Christ And The Bible
“The scripture cannot be broken.”—John 10:35
We are all aware of the fact that during the last twenty-five years and more, especially the last fifteen years, there has been a very widespread and determined effort put forth to set aside the authenticity of the Bible. Just why intelligent men, who are interested in the welfare of humanity, should be engaged in this destructive work is a question that I will not attempt to answer. They surely know that the Bible has not been the enemy of civilization. The foundations of our best American institutions were laid by men who were firm believers in the inspiration of God’s book. Indeed, the early fathers of this country never thought of doubting the sacred Scriptures and I have sometimes thought that to be one hundred percent American would mean to be a one hundred percent believer in the Bible. It would be a very sad day for this country if the destructive critics could succeed in destroying faith in the inspired revelation. I am convinced that the last great barrier between society and a condition of absolute lawlessness is the Word of the living God, and when that barrier is broken down, the floodgates of iniquity will be wide open. If you want a concrete example of the fact, you might study the history of some of the countries where the Bible is no longer the word of authority. A brother said to me a little time ago, “I do not think that this criticism is hurting the true Church,” but I was obliged to disagree with him and remark at the time, “Did not the ten false spies hurt the two true witnesses, Joshua and Caleb, by the evil report they brought to Israel?” Of course they did. Not only did they keep themselves out of “the land” for forty years, but these two servants of God were compelled to share their shame and sorrow. As a matter of fact, the mischief of higher criticism today is more manifest in the church than it is in the world. Everyone who thinks must know that the church has very largely lost her influence with the masses, and we do not have far to go to find the reason for it. If she has lost faith in her own message, if “the creed” is no longer believed, if the blood of the tens of thousands of martyrs was spilt for fables and not for faith, why should any intelligent person be interested in her message or ministry? If the Bible is not God’s book then man has no authority to speak for God.
Seeking Bread—Given A Stone
A short time ago, a mechanic who was not in the habit of attending church, said to a church worker who had frequently urged him to do so, “I went to hear a sermon last night.” “Oh,” said the worker, “I am glad you did. How did you like it?” To his surprise the mechanic replied, “It was humbug and I will never go again.” He said, “What do you think that preacher did?” “I don’t know,” said the worker. “He spent forty minutes in trying to prove that a great deal of the Bible was forgery and fables. Does he think that men are fools? We don’t want his doubts, we have enough of our own. Men like me, who are meeting the world and taking its hard knocks, want something positive from a man who professes to speak for God. That negative stuff gets one nowhere.” Now that is just the trouble with much that is being preached from our pulpits today. It is “negative stuff.”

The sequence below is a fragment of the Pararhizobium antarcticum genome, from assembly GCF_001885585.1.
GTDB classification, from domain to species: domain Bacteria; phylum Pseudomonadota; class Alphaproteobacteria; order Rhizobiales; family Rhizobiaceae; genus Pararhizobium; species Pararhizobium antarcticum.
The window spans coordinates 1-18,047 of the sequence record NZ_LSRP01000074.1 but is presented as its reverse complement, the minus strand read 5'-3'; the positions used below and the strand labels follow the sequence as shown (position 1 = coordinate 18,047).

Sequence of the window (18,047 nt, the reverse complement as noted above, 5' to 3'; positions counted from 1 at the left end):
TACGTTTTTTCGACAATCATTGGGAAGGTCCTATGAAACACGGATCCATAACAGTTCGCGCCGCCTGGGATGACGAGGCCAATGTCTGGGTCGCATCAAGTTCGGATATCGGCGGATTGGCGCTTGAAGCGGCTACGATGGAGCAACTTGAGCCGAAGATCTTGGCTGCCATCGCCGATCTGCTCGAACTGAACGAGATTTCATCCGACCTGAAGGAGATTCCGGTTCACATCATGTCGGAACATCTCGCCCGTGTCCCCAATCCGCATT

We read “the common people heard Him gladly.” Why did they listen to Jesus? It was because “He spake as one having authority and not as the Scribes.” “He preached the word unto them.” He said on one occasion, “The word which ye hear is not mine, but the Father’s which sent me.” I believe the ordinary man today is ready to hear a message from God and the world never needed to hear that message more than at this present hour. When one considers the political condition of things one thinks of the prophecy of Jesus “…men’s hearts failing them for fear, and for looking after those things which are coming on the earth.” Surely these conditions marks the day in which we live, and it is the hour of the Christian’s opportunity; but alas! Alas! Instead of being at her best she, too, is covered with shame and perplexity. The air is filled with discord; many voices, each calling a different way, yet Jesus prayed “that they might be one, that the world may believe that thou hast sent me.” Unity would be a great testimony to His deity and the world would know, but oh, the shame of it. Men are left groping in the dark with the old heart-cry, “how can we know the way?” I have made a great many mistakes during my ministry, but I pray that God will save me from ever undermining the faith of a boy or girl, man or woman in the one and only foundation. I would hate to bear that responsibility of such treachery.